incentive to lie in his testimony to ensure the government would keep the bargain
and not charge Mark.
Veco Corp. itself has also not been charged, though Allen said he was told
by prosecutors that such a charge remains an option. Allen and his three
grown children, owners of most of Veco stock, sold the company to the
international engineering firm CH2M Hill in 2007. According to sales documents,
Mark Allen’s share, before taxes, was about $30 million.
The Anchorage Daily News reported last summer that Mark Allen went on a
horse-buying spree starting in 2007. He spent nearly $726,000 for eight horses
at the Ruidoso Select Quarter Horse sale in New Mexico that August, one of
the breed’s premiere events. His Double Eagle Ranch paid the highest price
for any horse at that sale — $460,000 for a colt.
Bill Allen has testified that although he tried to interest his son in
Veco, it didn’t work out.
"He didn’t like it," Allen said in the Stevens trial. "He wanted to get
back with his horses."
The family had a horse ranch in Grand Junction, Colo., then Mark bought a
place in Roswell which he owned with his wife, Peggy. The couple is
An older half-brother of Mine That Bird, So Long Birdie, initially belonged
to a partnership that included Mark and Bill Allen, Stevens, Double Musky
restaurant owner Bob Persons and other prominent Alaskans. Persons said
last year that the Allens had bought So Long Birdie from the partnership. The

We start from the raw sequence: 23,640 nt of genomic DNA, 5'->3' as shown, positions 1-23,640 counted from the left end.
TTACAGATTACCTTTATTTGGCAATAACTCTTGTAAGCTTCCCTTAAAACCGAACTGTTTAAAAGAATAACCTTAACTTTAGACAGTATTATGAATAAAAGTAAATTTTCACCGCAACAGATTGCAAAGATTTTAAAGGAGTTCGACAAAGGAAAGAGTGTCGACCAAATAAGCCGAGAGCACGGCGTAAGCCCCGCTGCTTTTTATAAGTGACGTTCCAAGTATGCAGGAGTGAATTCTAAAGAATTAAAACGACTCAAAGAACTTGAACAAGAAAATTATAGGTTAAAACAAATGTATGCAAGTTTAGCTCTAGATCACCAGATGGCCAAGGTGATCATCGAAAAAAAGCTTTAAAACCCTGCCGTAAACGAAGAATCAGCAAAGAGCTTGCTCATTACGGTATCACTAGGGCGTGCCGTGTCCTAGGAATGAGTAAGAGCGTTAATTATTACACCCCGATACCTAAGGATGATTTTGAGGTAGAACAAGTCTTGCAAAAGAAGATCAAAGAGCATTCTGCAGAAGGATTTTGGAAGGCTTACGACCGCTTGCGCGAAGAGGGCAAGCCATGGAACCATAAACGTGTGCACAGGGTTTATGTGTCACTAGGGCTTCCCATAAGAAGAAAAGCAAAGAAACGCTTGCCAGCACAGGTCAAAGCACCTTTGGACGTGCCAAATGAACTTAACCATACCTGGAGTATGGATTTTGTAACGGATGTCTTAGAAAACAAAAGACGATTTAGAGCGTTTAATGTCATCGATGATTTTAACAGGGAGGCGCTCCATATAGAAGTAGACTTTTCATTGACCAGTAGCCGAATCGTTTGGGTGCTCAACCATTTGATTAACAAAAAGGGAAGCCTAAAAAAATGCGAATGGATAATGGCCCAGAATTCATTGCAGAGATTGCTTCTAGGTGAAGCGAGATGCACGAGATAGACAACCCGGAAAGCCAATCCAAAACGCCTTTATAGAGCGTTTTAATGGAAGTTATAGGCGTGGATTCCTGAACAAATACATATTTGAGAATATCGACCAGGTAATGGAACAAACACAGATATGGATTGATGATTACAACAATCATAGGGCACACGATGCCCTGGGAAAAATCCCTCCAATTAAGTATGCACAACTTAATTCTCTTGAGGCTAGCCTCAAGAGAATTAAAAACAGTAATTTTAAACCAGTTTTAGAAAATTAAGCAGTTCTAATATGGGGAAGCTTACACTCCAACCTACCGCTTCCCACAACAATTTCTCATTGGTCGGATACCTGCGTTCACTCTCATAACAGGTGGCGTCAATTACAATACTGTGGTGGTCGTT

horse stands at stud at Blach’s Buena Suerte Equine Clinic, near the Double
Eagle Ranch.
In an interview in July, Blach, who shared the winner’s circle with Allen
Saturday, claimed to not be very familiar with Mark Allen.
"I see him once in a while," Blach said then. "I just don’t know too much
about him, to tell the truth about it." (Blach told reporters on Saturday
that he and Mark Allen have "been friends for years.")
Chip Woolley, Mine That Bird’s trainer from Farmington, N.M., was also
reluctant to speak about Mark Allen when contacted in July.
"If you got questions about him, you need to call him," Woolley said. "If
you want to ask questions about Mark’s horses, call him. You don’t even
know me or nothing about me, so, well I don’t know you or nothing about you."
Mine That Bird indirectly figured into one of the strangest events in the
Stevens trial. After the jurors began deliberating, one of them, Marian
Hinnant, suddenly skipped town. Initially she told the judge her father had
died, but then admitted she had a ticket to see the Breeders Cup, a major
thoroughbred stakes race Santa Anita Park near Los Angeles.
Mine That Bird, recently purchased by Allen and Blach, ran in the Breeders
Cup Juvenile as two-year-old. In that race, Mine That Bird was true to form
— he was a 30-to-1 long shot and came in 12th.
Hinnant was replaced by an alternate, who later blogged about her
experiences. Before the Stevens case was thrown out for prosecutorial errors,
Stevens’ defense cited Hinnant and the blogger as reasons a new trial was